To listen to classical music you need a good pair of eyes
The periodical Nature reports on research by a social psychologist which shows that judgements about the quality of a musical performance are influenced more by what is see than by what is heard. The remit of the somewhat superficial research was the impact of body language, which means it did not consider a little-known but far more important link between the eyes and sound. It has long been a puzzle as to why high-order harmonics extending beyond the upper limit of human hearing produced by fine instruments such as Stradivarius violins make the music sound better. Similarly there has been no explanation as to why extending the frequency response of an audio system beyond the upper limit of human hearing improves the sound quality. But recent medical research has shown that our eyes are sound as well as vision transducers, and that the eyes play an important role in passing ultrasound to the brain. While the upper limit of human hearing ranges from 15 to 18 khz depending on age, the frequency response of the eye extends beyond 50 kHz - see graph above. In these ultrasonic regions the eye is not producing conventional sounds but is feeding sensory information to the brain which becomes a key part of the cognitive process.
The role of the eye as a sound transducer is medically proven, here is a link to research published in The International Tinnitus Journal. These findings open up many paths which this post can only hint at. Although top end audio systems have frequency responses that extends beyond 20 kHz, they come nowhere near matching the almost flat response to 50 kHz reported in the referenced article. Which may explain why even the best audio systems never quite seem to replicate the experience of live music. But when it comes to the ubiquitous compressed audio file formats such as MP3, the frequency response is further curtailed. Which may explain why classical music fails to connect with the MP3 generation. And that is before we factor in that headphones have become the default way of listening to music, and headphones remove the eyes completely from the listening process. While returning to live music, ultrasound is highly directional; which may explain why watching a performer closely seems to enhance the music.
Another fascinating possibility hinted at by this research is that John Cage's 4' 33'' is in fact an 'ultrasound symphony', with the absence of conventional musical sounds allowing the brain to focus on ambient ultrasound. And the concept of the eye as a multi-media transducer cross-references to a recent post on how cats can switch from one channel (hearing) to another processing track (sight). This action is scientifically described as synaesthesia and is the amalgamation of different sensory channels which usually function quite separately. Paths converge here as in the most common form of human synaesthesia sounds are perceived as images. So does the discovery that the eye is as an audio transducer explain why synaesthesia is common among musicians?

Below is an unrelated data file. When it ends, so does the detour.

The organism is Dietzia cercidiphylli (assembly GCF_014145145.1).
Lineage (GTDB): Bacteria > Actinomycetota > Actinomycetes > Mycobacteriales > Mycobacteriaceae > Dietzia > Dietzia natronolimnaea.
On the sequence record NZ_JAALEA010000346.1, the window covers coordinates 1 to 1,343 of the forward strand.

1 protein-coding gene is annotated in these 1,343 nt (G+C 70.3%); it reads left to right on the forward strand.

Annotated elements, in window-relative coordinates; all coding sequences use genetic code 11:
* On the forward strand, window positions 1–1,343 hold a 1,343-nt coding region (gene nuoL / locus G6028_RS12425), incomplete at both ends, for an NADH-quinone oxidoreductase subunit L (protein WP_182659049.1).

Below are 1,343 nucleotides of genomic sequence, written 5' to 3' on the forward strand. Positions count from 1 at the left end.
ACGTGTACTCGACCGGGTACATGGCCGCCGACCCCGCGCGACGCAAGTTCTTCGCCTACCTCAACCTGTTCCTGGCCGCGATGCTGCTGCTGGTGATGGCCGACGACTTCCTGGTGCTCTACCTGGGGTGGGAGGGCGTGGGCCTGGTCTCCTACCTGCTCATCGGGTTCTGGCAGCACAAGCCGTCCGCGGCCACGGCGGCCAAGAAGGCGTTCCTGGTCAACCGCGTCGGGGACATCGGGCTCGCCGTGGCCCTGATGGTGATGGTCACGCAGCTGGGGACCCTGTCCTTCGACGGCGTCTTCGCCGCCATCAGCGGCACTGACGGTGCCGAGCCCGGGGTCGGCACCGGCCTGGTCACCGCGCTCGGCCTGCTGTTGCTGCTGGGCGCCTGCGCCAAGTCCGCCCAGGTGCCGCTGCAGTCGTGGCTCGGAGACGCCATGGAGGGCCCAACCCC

But most importantly - and I do think this is important - the Nyquist theorem, which is used to determine the sampling rate for digital audio formats, states that the maximum frequency that can be represented at any given sampling rate is half the sampling rate. Which is why CDs use a 44.1 kHz sampling rate, because that gives a frequency response extending beyond the limits of conventional hearing to 22.05 kHz. But research now shows that the brain responds to ultrasound beyond 50 kHz; so the data cut-off at 22.05 kHz may explain the perceived shortcomings of digital audio. And the absence of a 22.05 kHz cut-off in analogue LPs may explain why vinyl is making a comeback.
This extract from the conclusions to Martin Lenhardt's paper for The International Tinnitus Journal opens up a wealth of possibilities:
In regard to music recording and reproduction, more than doubling the sampling rate (95 kHz/24 bits) will extend the audible frequency range that can be coded in the eighth nerve and will result in a gain in linearity and reduction in quantizing errors, factors that will improve music quality.I came Martin Lenhardt's research paper while exploring the link between audio file format and sound quality. Inevitably my summary is simplistic, but further research on the role of ultrasound in music listening may help us understand why classical music is all too often lost in transmission.
Personal headphones could be supplemented or replaced with bone conduction transducers, with frequency responses extending to at least 50 kHz. Such transducers are already in use for medical treatment of tinnitus and can be readily modified for personal musical use (see Fig. 4).
Musical harmonic information is coded by place on the basilar membrane and temporally in neural firing. Ultrasound might contribute to the musical harmonic structure and provide more high-frequency treble emphasis in instruments, such as the cymbals, triangles, trumpets, violins, and oboes.
* Part two of this post How classical music was covertly dumbed down is now available.
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